Acknowledgment of country

Polyglot acknowledges that Aboriginal and Torres Strait Islander people are the Traditional Custodians of the lands on which we live and create, and we pay our respects to Elders past and present. For more than 65,000 years, children and families have created and played here, and we are grateful to make our art on this country too.

1 Oct 2022 E-News

Polyglot’s October e-news

A When the World Turns production photo. A child holds up a cardboard tube, using it to make sounds. An adult leans towards the tube, listening. They sit at a small table in a darkened space, surrounded by plants. They are illuminated by a lamp on the table. Photographer: Theresa Harrison

“An exquisite sense of joy and play”

When the World Turns, our collaboration across time and distance with Oily Cart in the UK, premiered at Arts Centre Melbourne in September. Commissioned for Alter State, a major arts and disability festival, this immersive, fantastical, sensory production was created for young people who experience the most barriers to access.

When the World Turns has been three years in the making. The creative team has deftly pivoted around COVID-19 complexities to ensure we connected deeply and meaningfully with families and schools during the development. The family shows sold out over a month before the season, reiterating the hunger and excitement for work made with and for children with complex disabilities. For Polyglot, it further confirms the vital importance of creating art that includes all children in ways that are comfortable for them, and reinvigorates our momentum in our ongoing access and equity work.

“It was a wonderful experience for our whole family. We always walk past Arts Centre Melbourne but never imagined we would get the opportunity to see a show.”

Sarah Austin, award-winning theatre maker and lecturer in theatre at the University of Melbourne, reviewed When the World Turns for The Conversation: “Eventually, the child audience members realise they are leading the performance. The performers are responding to their noises and sounds; these are creating the shape and experience of the performance… There is an exquisite sense of joy and play permeating the room.”

We’re rolling towards our final premiere season of the year: Pram People is being presented by Melbourne Fringe and Melbourne Museum! A moment in time for children who ride in prams, and the adults who push them, Pram People is a participatory performance that rolls out the red carpet for every pram, big or small.

Pram users will assemble en masse, following curious and wonderful prompts through headphones, secret messages and even other participants. Performers will delight and intrigue, adding to the fun as families weave amongst and around each other.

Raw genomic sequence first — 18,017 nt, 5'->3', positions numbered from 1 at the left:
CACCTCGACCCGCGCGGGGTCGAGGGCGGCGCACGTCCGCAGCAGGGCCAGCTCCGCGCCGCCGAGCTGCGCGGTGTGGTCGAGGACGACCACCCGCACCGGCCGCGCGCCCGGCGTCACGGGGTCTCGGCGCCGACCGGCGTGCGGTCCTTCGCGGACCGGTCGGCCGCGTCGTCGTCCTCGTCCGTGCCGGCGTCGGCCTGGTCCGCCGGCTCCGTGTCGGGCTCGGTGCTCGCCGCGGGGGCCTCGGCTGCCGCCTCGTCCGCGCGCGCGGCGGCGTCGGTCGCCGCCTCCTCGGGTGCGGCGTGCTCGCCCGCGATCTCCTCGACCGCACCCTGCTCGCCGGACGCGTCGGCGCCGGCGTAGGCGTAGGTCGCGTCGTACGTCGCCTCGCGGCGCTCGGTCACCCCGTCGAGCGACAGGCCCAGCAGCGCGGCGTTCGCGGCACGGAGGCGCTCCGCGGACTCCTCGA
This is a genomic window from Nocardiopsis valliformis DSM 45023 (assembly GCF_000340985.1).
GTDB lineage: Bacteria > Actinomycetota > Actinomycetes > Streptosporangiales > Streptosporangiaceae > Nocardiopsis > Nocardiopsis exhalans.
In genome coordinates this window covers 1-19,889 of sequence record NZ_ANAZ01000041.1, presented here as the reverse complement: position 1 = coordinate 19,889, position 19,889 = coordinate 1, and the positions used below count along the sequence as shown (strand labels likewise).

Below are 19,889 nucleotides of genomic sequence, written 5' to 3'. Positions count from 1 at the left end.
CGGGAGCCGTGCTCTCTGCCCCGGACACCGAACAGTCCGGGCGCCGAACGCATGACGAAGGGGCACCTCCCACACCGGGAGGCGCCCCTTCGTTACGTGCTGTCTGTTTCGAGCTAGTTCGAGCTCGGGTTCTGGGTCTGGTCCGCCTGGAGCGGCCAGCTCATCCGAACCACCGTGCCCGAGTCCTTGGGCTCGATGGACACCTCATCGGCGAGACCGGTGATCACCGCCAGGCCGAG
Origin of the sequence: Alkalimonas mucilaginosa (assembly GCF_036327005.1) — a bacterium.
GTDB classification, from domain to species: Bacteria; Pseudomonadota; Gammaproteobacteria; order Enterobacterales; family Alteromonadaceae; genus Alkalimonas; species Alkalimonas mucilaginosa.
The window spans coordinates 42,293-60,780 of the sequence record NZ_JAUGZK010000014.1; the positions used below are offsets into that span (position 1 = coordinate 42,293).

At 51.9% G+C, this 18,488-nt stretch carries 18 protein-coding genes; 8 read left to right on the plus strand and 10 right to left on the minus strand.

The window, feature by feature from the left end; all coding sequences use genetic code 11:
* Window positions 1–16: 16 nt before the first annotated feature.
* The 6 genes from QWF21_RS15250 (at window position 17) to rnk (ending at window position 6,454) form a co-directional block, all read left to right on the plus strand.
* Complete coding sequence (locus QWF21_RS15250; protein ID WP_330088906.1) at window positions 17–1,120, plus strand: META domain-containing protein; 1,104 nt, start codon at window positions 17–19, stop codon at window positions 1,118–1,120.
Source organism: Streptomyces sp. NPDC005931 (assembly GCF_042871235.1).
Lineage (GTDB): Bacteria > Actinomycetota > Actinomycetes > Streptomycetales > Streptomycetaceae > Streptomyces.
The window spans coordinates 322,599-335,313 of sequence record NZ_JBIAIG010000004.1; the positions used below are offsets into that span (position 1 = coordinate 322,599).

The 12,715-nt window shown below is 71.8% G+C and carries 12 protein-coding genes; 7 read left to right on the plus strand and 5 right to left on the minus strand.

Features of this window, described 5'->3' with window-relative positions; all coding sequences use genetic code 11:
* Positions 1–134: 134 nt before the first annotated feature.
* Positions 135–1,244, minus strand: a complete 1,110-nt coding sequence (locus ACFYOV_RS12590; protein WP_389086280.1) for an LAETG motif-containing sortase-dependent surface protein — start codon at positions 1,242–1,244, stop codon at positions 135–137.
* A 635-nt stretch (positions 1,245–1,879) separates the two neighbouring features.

FREE sessions are taking place at 10am and 1.30pm on Saturday 22 and Sunday 23 October. Bookings are essential for participants (adults with children in prams). Other family members and friends are welcome to come along and watch the spectacle unfold. Book now via the Melbourne Fringe website.

Are you a current pram user? Have you ever used a pram? We’d love to hear your stories, memories, triumphs and struggles. All via audio recordings you can text to us! For all the info and instructions, visit our What’s On page.

“If you see 60 prams in a public space you might imagine they are all jostling to get in line, to get that last space in the tram, to get parked in order to lift their child out and enter the Museum. 

But what if they don’t? What if they get to use that convenient mode of transport to assert themselves in a public space? What if the adults not only push their children around, but as they do, they collectively enter a journey, a space of imagination and wonder, a space that understands who they are and what they need? What if, before a passerby’s eyes, a community evolves, and that community starts to move together creating a sea of connection and story?” 
Emily Tomlins, Pram People director

A Pram People photo. An adult in a green jumper and headphones pushes a small child in a pram decorated with green streamers. They are surrounded by colourful motion blurs. The adult looks out of frame, while the child looks at the camera. Photographer: Sarah Walker

Support Polyglot Theatre:
a donation of any size will help us develop and share our unique, transformative theatre experiences with children, families and communities everywhere.

Commissioned by Arts Centre Melbourne for major arts and disability festival Alter State, When the World Turns is supported by the UK/Australia Season Patrons Board, the British Council and the Australian Government as part of the UK/Australia Season, with further support from the Cassandra Gantner Foundation, State Trustees Australia Foundation, the Jennifer Prescott Family Foundation, the Marian and E.H. Flack Trust, ArtPlay and Arts Council England.

Pram People is supported by the Restart Investment to Sustain and Expand (RISE) Fund – an Australian Government initiative, and the City of Melbourne through the Arts and Creative Investment Partnership fund and ArtPlay. The Melbourne Fringe XS program is supported by Lucas Dental Care.

Logos: Australian Government RISE Fund, City of Melbourne, ArtPlay, Lucas Dental Care